June 11, 2020 10.35 am This story is over 48 months old

East Lindsey & Boston alliance falls at the first hurdle

East Lindsey councillors agreed, Boston didn’t

An alliance between East Lindsey District Council and Boston Borough Council has already split before it even began after the latter pulled out at the last minute.

The move would have seen the authorities look to save £15.4million over 10 years by sharing their workforce, including senior officers such as the chief executive, the monitoring officer and finance staff.

East Lindsey District Council was the first to vote to approve the plans. Councillor Craig Leyland told his authority the plans were an “exciting opportunity for both councils”.

“It represents a good understanding of how our council saves money, provides capacity and delivers services,” he said, pointing how the authority already works with Boston and South Holland in other areas.

East Lindsey District Council leader Craig Leyland refused to reveal what the council would do over public toilets this bank holiday weekend. Photo: Daniel Jaines

Councillors on the other side of the chamber, however, were concerned about the amount of scrutiny that would go into the plans and made attempts to delay the decision, however, these were voted down.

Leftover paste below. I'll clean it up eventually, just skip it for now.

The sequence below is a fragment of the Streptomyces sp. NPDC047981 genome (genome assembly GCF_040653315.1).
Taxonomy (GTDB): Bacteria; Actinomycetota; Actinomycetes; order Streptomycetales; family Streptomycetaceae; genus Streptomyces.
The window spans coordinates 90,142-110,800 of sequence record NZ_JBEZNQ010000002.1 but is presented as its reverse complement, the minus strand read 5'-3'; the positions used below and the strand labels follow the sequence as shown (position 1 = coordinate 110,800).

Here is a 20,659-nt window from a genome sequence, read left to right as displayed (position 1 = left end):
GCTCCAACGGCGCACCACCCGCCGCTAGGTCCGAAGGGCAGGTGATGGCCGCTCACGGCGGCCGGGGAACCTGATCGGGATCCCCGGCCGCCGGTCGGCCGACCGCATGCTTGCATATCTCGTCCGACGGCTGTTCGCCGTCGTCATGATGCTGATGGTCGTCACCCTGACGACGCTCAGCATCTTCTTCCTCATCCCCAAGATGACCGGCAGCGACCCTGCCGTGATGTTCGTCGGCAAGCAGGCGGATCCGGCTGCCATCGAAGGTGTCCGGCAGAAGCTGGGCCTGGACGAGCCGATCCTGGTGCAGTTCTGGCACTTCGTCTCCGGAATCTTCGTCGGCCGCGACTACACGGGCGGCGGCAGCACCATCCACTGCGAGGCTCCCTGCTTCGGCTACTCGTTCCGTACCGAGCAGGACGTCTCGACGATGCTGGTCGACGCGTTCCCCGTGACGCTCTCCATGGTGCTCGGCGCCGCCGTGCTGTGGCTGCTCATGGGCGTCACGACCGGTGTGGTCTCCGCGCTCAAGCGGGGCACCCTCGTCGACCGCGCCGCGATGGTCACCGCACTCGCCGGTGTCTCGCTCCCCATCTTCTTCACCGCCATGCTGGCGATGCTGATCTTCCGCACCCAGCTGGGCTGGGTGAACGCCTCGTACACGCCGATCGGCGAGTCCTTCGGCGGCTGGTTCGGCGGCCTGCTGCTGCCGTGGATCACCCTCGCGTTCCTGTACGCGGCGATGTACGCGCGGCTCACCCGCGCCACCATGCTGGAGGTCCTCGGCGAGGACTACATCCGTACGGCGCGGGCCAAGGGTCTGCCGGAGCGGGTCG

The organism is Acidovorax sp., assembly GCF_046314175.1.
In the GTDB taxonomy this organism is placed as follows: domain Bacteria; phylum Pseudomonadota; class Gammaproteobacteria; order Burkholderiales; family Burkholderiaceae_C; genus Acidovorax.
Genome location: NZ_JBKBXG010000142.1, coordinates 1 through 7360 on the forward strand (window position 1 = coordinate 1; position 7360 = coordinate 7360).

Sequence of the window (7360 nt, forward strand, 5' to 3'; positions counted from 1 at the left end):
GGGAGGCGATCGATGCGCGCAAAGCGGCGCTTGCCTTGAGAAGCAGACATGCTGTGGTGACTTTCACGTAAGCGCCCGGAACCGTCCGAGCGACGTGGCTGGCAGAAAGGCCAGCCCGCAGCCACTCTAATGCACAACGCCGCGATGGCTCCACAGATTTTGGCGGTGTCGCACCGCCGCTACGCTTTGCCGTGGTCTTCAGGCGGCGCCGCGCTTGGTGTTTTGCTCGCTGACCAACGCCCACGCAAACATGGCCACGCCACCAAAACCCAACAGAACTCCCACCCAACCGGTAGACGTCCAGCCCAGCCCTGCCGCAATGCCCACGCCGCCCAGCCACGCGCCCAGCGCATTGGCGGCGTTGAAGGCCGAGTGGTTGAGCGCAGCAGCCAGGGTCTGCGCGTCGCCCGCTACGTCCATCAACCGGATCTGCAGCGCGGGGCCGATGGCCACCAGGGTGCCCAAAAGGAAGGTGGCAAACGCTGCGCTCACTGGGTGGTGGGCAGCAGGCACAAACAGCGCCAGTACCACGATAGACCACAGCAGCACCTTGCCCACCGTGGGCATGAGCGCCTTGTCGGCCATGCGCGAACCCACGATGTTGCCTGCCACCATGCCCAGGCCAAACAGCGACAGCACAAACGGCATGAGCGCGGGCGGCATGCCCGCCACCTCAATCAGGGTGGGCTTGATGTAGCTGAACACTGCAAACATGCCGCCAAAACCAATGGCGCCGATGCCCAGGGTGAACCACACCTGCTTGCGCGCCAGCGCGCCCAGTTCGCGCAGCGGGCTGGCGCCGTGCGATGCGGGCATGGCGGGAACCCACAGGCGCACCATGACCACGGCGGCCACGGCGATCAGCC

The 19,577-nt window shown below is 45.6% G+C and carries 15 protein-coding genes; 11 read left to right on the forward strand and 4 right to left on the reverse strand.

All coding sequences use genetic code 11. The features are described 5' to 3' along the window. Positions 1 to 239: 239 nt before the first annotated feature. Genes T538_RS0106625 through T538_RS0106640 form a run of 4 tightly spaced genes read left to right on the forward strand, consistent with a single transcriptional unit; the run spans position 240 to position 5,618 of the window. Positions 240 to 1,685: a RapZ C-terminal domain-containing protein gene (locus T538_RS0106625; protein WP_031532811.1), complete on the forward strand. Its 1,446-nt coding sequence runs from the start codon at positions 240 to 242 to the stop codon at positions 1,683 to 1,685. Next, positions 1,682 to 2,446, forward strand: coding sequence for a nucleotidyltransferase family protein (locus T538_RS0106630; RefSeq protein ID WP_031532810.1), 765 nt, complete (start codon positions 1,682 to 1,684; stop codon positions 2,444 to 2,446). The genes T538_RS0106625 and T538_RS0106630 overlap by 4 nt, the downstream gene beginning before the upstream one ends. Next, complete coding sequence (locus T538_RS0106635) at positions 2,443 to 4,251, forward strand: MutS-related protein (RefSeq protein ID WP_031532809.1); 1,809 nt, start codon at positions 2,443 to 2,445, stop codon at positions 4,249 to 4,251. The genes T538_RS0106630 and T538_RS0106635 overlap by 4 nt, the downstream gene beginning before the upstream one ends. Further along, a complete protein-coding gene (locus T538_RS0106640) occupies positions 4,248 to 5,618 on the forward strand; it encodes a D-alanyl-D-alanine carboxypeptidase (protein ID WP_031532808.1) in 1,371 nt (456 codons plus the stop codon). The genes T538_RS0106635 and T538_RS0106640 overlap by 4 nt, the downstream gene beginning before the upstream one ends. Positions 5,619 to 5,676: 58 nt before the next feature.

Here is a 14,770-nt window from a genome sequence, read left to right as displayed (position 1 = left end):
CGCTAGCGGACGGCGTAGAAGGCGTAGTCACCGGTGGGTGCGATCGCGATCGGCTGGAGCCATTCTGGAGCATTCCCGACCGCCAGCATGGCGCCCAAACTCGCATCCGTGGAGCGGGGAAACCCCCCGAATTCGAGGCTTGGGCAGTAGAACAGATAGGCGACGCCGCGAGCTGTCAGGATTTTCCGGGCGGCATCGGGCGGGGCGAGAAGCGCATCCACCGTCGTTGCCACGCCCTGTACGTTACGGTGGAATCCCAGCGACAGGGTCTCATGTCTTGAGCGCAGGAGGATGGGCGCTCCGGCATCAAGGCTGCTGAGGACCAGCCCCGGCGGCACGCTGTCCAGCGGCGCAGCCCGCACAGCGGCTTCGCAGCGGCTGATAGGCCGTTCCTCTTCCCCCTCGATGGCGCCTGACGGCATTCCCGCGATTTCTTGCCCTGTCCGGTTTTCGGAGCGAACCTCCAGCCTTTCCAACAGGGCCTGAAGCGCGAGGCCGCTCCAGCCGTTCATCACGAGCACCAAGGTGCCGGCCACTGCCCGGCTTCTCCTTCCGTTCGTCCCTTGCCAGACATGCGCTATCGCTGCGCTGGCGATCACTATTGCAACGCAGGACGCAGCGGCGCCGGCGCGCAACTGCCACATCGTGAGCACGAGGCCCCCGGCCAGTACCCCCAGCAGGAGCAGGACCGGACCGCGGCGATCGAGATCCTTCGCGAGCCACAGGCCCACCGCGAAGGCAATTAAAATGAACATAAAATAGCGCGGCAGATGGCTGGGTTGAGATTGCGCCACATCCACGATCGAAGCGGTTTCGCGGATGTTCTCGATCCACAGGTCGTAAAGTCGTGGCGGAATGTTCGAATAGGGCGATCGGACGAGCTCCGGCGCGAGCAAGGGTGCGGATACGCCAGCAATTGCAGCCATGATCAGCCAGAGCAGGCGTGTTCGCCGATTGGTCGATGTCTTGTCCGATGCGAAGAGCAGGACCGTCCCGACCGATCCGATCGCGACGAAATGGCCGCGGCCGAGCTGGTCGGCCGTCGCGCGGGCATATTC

Councillor Jill Makinson-Sanders felt the decision had been “rushed” adding: “”We need to show the public we are transparent and look at it from the start.”

Concerns were raised about the loss of staff and the way the risks and rewards were split.

Councillor Sarah Parkin said: “We are talking about our senior officers being shared in a way that saves money to the public purse.”

The ELDC Full Council meeting was held over Zoom and broadcast live on Youtube.

“It’s the series that our residents really care about, not what our senior management structure looks like.”

Following the decision by ELDC, however, just hours later Boston Borough Council put the brakes on the plans.

It is understood Councillor Nigel Welton recommended withdrawing the item altogether following two further amendments which asked for delays to the decision.

The first, for six months, was lost. However, a second vote for seven months was successful, leading to Councillor Welton’s successful move.

Councillor Neil Hastie, following the meeting, said he was not against the alliance but there had been more questions than answers. He called for more consultation to be carried out.

“My concerns regarding this alliance are that after the hard working staff at BBC have carried out there duties within the town during this difficult time we should be commending there hard work and dedication and not offering redundancies,” he said.

He added there was also disagreement over departments being based out of Louth or Horncastle and a lack of financial information.

The outcome has already been criticised by Boston and Skegness MP Matt Warman, who called it a “profoundly short-sighted decision that risks making the council unsustainable”.

He called on them to reconsider it “as soon as possible”.

Following the decision Councillor Leyland said: “It is disappointing that Boston Borough Council didn’t agree to enter into a strategic alliance.

“East Lindsey District Council is a strong, stable and successful organisation and we will continue to work hard to improve services to our communities, whilst continuing to explore further partnership working opportunities that add value to what we do.”